The Fabulous Flying Bleaker Brothers
Waiting ahead is quite a pair. Circuses and carnivals are popping
up all over the South, as they have in New York, Saint Louis, and
Montreal having been born in Europe. Two of The Flying Bleakers,
a Slavic family of acrobatic proportions, is manning mile four. The
oppression they had fled in the “olde country” is a whiter shade of
prejudice than here in Florida, but just as, if not more dirty. The ethnic
cleansing that they and their ancestors have survived or participated
in for more than four centuries inspires them to lend their unique
skills to right the wronged.
On a still, quiet night like this, the steady trampling of six pairs of
feet is easily detected. The Bleakers celebrate the coming Campbells,
eagerly cart wheeling to the task of escorting them across the trestle
that spans the Little River gorge. One quarter-mile across and 100 feet
down, the watershed which feeds the larger Ochlockonee aquifer
may scare the average person, for these men who dangle and fly for
a living (with the greatest of ease), the dizzying height is nothing at
all, even in the moonlight.
Darkness conceals the river below, making it appear to be endless
space, without mass or ditch or anything that will stop an object straying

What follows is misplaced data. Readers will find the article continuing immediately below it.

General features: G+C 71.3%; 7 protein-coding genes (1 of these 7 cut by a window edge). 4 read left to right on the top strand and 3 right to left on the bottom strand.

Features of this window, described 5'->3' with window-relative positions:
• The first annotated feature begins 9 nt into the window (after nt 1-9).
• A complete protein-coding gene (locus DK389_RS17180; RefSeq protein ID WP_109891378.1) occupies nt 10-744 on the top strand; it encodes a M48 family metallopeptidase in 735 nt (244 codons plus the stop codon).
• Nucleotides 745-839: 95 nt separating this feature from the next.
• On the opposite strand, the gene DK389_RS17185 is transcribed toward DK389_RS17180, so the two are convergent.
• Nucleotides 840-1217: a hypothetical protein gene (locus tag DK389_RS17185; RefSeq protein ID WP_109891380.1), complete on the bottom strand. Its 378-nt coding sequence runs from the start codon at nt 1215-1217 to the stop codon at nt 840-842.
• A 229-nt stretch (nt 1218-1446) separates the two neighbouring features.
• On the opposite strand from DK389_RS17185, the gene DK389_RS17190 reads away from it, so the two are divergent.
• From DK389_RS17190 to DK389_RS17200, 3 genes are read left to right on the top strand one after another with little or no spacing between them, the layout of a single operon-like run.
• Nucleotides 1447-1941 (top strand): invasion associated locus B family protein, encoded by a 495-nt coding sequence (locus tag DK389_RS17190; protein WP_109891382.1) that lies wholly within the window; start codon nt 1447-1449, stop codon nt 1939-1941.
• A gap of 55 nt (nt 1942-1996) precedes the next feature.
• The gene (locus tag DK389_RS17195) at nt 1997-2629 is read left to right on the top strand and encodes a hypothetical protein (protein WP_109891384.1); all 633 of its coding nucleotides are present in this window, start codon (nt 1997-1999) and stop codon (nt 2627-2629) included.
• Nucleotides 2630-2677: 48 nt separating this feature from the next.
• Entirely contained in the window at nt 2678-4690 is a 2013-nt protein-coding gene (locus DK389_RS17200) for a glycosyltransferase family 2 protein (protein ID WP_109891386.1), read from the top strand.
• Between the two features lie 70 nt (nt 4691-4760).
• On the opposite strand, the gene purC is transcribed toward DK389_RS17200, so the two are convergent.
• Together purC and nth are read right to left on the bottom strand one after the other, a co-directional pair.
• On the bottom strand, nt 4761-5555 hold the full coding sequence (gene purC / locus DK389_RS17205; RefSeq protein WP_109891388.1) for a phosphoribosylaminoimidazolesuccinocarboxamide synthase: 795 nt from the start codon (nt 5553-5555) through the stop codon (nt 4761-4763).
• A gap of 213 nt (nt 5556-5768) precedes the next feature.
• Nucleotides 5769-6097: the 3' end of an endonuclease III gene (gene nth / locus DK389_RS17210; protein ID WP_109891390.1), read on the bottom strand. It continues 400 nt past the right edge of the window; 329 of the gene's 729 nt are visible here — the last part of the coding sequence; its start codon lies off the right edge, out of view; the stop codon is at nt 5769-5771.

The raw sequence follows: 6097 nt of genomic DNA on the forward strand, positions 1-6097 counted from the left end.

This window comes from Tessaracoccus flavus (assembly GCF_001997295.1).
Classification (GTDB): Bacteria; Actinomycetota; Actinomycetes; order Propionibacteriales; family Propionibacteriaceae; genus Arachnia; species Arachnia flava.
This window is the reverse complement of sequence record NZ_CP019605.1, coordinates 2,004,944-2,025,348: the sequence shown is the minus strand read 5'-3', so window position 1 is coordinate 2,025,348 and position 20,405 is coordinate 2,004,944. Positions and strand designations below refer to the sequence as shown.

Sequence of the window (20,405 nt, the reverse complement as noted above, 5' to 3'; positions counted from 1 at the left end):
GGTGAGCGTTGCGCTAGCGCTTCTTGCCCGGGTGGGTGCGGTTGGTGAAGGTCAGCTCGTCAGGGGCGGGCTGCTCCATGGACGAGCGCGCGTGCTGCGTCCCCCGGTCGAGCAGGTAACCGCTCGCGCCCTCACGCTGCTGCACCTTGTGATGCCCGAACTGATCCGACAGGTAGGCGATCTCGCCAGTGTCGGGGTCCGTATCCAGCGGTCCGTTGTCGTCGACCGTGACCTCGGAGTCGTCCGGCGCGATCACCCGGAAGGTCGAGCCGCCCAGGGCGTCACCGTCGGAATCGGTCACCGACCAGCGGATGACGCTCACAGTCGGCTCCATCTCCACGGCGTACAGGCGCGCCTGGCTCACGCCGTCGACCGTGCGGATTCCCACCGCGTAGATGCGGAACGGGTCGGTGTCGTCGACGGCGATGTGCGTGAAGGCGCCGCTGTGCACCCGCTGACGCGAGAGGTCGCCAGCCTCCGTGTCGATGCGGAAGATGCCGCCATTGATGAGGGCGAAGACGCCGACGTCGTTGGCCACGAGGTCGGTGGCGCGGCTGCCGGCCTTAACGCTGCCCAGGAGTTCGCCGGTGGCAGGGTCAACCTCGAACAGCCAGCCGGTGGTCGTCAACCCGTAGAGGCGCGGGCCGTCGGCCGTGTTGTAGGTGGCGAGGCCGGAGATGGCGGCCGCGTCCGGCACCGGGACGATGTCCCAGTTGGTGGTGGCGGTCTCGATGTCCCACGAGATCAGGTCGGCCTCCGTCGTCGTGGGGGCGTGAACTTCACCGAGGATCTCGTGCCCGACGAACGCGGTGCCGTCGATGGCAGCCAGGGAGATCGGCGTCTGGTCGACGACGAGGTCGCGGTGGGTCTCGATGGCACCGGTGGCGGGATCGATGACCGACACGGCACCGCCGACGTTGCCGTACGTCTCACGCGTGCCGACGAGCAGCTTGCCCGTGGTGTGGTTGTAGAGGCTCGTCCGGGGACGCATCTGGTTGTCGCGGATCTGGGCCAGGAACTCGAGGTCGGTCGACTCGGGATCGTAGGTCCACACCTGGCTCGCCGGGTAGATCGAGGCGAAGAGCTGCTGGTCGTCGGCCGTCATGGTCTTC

from the rails. But it is there and gravity is waiting to take over.
Stage four, the most dangerous of the five, is in good hands.
Footsteps are rhythmic and sure with half of the span negotiated. Even
____54 Gwendolyn Hoff
the Fabulous Flying Bleakers Brothers sense the mythical “finish line”,
the end of the trestle where they will not likely be followed. Agnes
and Francis cover their eyes and sort of bravely ride the shoulders of
their daring escorts from a far off land.
But before long, optimism turns to panic. At first, a distant rumble
is heard. There hasn’t been buffalo in Florida even before they were
nearly wipe clear of the planet.
The wooden structure starts to vibrate. There are no earthquakes in
Florida, though there are a few old-timers who remember a shaker late
in 1811, distant resonance from the Missouri and Ohio River valleys.
A plume drifting past the sinking moon settles the matter; that
rising cloud of ash and dust smoke can only be one thing; the
unwelcome signature of the Midnight Express.
The hard charging mass of iron and steel travels at speeds
exceeding 50 miles per hour and closes in on the trestle in no time. A
quick assessment of their status is not good at all. Amanda Campbell
joins Willy for the final 300 feet, his strength will them carry the
day. Hosea tries to keep up, but his unsure feet slip between timbers.
The Bleakers must put down the girls to free his wedged right leg.
Screaming the whole time, his leg is loosed, his shoe remains.
The locomotive continues to close.
“I told you this was fun! When the true fiction in me kicks in, you can through reality out the door!”